Gut Bacteria Composition Tied to Diabetes Risk


There’s been a lot of buzz in recent years about the microbiome — the collection of microorganisms, including bacteria, that live in and on your body, especially in your gastrointestinal (GI) tract. Gut bacteria play a major role in your digestive system, and research increasingly points to them having important effects in other areas of the body. But especially since there are so many different types of bacteria that haven’t been studied in depth, the role of the gut microbiome in health and disease is still somewhat veiled in mystery.

That veil has now been lifted, just a little, by a new study that looked at how a person’s gut microbiome is tied to their risk risk of developing certain health conditions. The results make it clearer than ever before that when it comes to predicting our risk for diabetes and other diseases, the kinds of bacteria we have in our body are just as important to consider as the genes in our own cells.

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First large study to chart microbiome in detail

The study, published in the journal Nature Medicine, was based on a subset of participants in the Personalized Responses to Dietary Composition Trial (PREDICT 1) study — which was designed to examine the relationship between food intake and health by tracking participants’ diets, as well as health measurements, over several years. The microbiome part of the study involved 1,098 participants.

As noted in a Harvard Gazette article on the study — which was conducted, in part, by researchers at Massachusetts General Hospital (MGH) — the PREDICT 1 study had already demonstrated a relationship between a healthy, plant-based diet and lower risks for obesity, type 2 diabetes and cardiovascular disease before a single person’s gut microbiome was sequenced. But by looking at the relationship between diet, gut bacteria and disease, the researchers gained a deeper understanding of how all three are related.

“This study demonstrates a clear association between specific microbial species in the gut, certain foods and risk of some common diseases,” explains co-senior author Andrew Chan, MD, a gastroenterologist at MGH, in the article. “We hope to be able to use this information to help people avoid serious health problems by changing their diet to personalize their gut microbiome.”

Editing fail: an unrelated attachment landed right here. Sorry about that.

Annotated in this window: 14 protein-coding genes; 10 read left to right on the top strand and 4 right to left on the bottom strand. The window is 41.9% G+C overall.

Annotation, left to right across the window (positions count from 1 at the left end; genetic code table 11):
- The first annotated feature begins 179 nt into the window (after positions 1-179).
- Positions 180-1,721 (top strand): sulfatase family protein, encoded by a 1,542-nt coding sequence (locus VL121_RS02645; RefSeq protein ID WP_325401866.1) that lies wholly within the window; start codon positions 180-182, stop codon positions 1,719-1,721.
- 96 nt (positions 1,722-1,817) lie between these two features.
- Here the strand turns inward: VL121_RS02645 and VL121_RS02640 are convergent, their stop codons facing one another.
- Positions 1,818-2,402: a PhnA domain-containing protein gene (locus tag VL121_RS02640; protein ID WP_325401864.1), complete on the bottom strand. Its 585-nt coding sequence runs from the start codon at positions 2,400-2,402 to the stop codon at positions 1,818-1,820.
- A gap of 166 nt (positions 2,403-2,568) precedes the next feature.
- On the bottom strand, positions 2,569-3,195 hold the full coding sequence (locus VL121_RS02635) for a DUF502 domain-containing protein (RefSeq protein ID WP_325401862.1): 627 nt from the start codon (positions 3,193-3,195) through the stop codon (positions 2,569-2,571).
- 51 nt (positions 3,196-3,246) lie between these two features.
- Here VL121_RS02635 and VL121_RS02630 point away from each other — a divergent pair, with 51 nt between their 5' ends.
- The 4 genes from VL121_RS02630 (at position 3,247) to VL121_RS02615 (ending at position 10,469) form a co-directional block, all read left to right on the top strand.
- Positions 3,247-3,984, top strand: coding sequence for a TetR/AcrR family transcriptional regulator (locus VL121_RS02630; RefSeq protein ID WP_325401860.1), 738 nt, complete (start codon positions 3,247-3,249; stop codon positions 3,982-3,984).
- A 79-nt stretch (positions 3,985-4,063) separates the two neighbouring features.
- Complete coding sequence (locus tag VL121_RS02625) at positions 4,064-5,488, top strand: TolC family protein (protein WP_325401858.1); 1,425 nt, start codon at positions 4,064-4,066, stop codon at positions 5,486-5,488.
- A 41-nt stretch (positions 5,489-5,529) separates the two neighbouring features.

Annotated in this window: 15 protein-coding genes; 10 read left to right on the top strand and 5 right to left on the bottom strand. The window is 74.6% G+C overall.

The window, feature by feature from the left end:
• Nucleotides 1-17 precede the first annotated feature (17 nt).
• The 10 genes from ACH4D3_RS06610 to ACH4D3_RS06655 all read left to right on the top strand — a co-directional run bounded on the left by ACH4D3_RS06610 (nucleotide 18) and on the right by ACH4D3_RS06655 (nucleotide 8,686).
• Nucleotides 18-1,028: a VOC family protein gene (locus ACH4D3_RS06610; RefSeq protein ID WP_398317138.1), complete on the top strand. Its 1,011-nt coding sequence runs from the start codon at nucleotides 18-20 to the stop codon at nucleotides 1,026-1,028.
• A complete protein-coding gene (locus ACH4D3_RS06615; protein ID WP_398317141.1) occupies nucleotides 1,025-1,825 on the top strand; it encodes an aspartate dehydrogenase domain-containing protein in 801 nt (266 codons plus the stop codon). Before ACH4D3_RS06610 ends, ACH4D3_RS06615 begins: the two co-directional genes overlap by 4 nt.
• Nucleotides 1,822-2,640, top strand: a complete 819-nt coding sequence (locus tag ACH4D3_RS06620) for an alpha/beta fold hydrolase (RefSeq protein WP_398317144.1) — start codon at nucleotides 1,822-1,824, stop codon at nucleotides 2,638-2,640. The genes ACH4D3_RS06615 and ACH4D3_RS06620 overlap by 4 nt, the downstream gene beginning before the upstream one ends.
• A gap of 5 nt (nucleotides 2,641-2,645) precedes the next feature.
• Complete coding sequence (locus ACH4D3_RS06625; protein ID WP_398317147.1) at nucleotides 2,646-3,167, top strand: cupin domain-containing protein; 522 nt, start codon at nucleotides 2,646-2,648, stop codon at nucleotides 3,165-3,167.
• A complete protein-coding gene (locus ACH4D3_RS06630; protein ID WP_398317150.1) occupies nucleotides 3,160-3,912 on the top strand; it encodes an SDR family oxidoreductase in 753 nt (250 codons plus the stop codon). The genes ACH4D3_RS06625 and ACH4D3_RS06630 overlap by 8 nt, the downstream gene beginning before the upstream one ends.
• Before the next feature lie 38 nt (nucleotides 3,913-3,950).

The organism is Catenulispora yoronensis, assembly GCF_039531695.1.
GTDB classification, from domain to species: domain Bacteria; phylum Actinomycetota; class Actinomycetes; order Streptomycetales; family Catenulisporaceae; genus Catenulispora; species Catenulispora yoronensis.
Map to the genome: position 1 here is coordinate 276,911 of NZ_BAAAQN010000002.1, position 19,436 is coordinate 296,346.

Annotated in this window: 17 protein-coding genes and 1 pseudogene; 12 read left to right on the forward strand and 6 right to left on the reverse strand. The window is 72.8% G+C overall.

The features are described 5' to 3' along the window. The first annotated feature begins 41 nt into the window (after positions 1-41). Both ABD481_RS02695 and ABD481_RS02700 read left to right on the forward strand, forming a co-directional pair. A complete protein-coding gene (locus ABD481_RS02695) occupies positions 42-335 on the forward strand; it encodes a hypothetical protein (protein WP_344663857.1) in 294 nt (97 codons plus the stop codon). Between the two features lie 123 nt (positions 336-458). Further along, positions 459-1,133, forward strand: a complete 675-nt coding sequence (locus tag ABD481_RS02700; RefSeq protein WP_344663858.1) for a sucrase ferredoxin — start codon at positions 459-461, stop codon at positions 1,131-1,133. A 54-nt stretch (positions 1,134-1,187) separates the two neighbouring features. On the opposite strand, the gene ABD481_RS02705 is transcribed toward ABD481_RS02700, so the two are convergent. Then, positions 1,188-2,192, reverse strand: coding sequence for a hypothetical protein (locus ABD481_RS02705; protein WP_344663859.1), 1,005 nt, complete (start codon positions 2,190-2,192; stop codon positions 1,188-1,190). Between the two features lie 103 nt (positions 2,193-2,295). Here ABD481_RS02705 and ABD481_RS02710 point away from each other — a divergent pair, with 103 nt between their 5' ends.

Overall, the researchers found that the makeup of a person’s gut bacteria was strongly tied to their dietary habits, and that levels of different gut bacteria were strong predictors of markers of disease such as blood glucose levels, cholesterol and triglyceride levels, and body-mass index (BMI, a measure of body weight that takes height into account). In fact, the composition of a person’s gut bacteria was more closely tied to these health measurements than a person’s own genes — showing that the bacteria in our bodies are as much an active part of us as our own human cells.

Certain specific types of gut bacteria were linked to certain outcomes. For example, having high levels of Prevotella copri and Blastocystis species was linked to maintaining more stable, lower blood glucose levels after meals. Other types of bacteria were linked to lower levels of blood fats and fewer markers of inflammation after eating. These links were so strong that the researchers believe sequencing a person’s gut bacteria could help determine a person’s risk of diabetes or cardiovascular disease even before there are any other signs of this disease risk.

The researchers note that they were actually surprised to see such large, clear groups of “good” and “bad” types of bacteria when it comes to their links to diabetes, obesity and cardiovascular disease. Some of these bacteria are so poorly studied that they don’t even have a name yet.

A personalized diet prescription?

While it may be possible in the future to get a personalized eating plan based on a scan of your microbiome, right now researchers don’t have such a detailed understanding of the relationship between individual foods and specific bacteria types. But in broad terms, the relationship between what you eat and levels of “good” and “bad” bacteria is already fairly clear.

Levels of “good” bacteria — those tied to the lowest risk for diabetes, cardiovascular disease and obesity — were highest in people who ate a variety of plant-based foods. You’ve probably read about the benefits of a healthy, plant-based diet before — but the study makes it strikingly clear how much our dietary choices affect what’s going on in our guts, and how critical these bacteria are when it comes to our health.

Want to learn more about the role of gut bacteria in health? Read “Diabetes and the Microbiome.”





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